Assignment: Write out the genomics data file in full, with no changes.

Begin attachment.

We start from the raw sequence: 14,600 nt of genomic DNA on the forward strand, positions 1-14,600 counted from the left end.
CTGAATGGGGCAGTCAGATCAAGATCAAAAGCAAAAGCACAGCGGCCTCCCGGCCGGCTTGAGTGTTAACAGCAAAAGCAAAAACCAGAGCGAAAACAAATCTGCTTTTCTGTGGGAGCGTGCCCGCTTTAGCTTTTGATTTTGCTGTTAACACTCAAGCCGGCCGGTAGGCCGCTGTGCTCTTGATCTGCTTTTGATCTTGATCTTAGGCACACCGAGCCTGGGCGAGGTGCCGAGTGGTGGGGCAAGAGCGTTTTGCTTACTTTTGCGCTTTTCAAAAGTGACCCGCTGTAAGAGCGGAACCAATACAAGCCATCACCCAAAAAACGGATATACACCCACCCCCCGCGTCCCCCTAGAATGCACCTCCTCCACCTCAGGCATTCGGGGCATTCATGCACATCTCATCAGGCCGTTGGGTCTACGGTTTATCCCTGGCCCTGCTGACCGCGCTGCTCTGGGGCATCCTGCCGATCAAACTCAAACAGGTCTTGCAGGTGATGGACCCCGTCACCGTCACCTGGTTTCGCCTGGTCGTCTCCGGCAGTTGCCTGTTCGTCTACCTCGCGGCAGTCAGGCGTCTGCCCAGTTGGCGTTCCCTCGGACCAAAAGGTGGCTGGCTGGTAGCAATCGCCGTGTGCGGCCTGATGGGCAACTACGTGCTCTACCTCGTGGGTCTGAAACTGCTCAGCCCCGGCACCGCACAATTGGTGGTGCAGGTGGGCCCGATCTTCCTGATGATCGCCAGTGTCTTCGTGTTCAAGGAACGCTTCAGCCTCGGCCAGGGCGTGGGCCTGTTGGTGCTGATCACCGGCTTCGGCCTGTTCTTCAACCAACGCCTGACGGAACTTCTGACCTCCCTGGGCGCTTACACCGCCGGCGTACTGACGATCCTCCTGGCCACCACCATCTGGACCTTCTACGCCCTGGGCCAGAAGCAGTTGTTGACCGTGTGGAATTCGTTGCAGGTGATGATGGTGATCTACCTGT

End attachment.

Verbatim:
We start from the raw sequence: 14,600 nt of genomic DNA on the forward strand, positions 1-14,600 counted from the left end.
CTGAATGGGGCAGTCAGATCAAGATCAAAAGCAAAAGCACAGCGGCCTCCCGGCCGGCTTGAGTGTTAACAGCAAAAGCAAAAACCAGAGCGAAAACAAATCTGCTTTTCTGTGGGAGCGTGCCCGCTTTAGCTTTTGATTTTGCTGTTAACACTCAAGCCGGCCGGTAGGCCGCTGTGCTCTTGATCTGCTTTTGATCTTGATCTTAGGCACACCGAGCCTGGGCGAGGTGCCGAGTGGTGGGGCAAGAGCGTTTTGCTTACTTTTGCGCTTTTCAAAAGTGACCCGCTGTAAGAGCGGAACCAATACAAGCCATCACCCAAAAAACGGATATACACCCACCCCCCGCGTCCCCCTAGAATGCACCTCCTCCACCTCAGGCATTCGGGGCATTCATGCACATCTCATCAGGCCGTTGGGTCTACGGTTTATCCCTGGCCCTGCTGACCGCGCTGCTCTGGGGCATCCTGCCGATCAAACTCAAACAGGTCTTGCAGGTGATGGACCCCGTCACCGTCACCTGGTTTCGCCTGGTCGTCTCCGGCAGTTGCCTGTTCGTCTACCTCGCGGCAGTCAGGCGTCTGCCCAGTTGGCGTTCCCTCGGACCAAAAGGTGGCTGGCTGGTAGCAATCGCCGTGTGCGGCCTGATGGGCAACTACGTGCTCTACCTCGTGGGTCTGAAACTGCTCAGCCCCGGCACCGCACAATTGGTGGTGCAGGTGGGCCCGATCTTCCTGATGATCGCCAGTGTCTTCGTGTTCAAGGAACGCTTCAGCCTCGGCCAGGGCGTGGGCCTGTTGGTGCTGATCACCGGCTTCGGCCTGTTCTTCAACCAACGCCTGACGGAACTTCTGACCTCCCTGGGCGCTTACACCGCCGGCGTACTGACGATCCTCCTGGCCACCACCATCTGGACCTTCTACGCCCTGGGCCAGAAGCAGTTGTTGACCGTGTGGAATTCGTTGCAGGTGATGATGGTGATCTACCTGT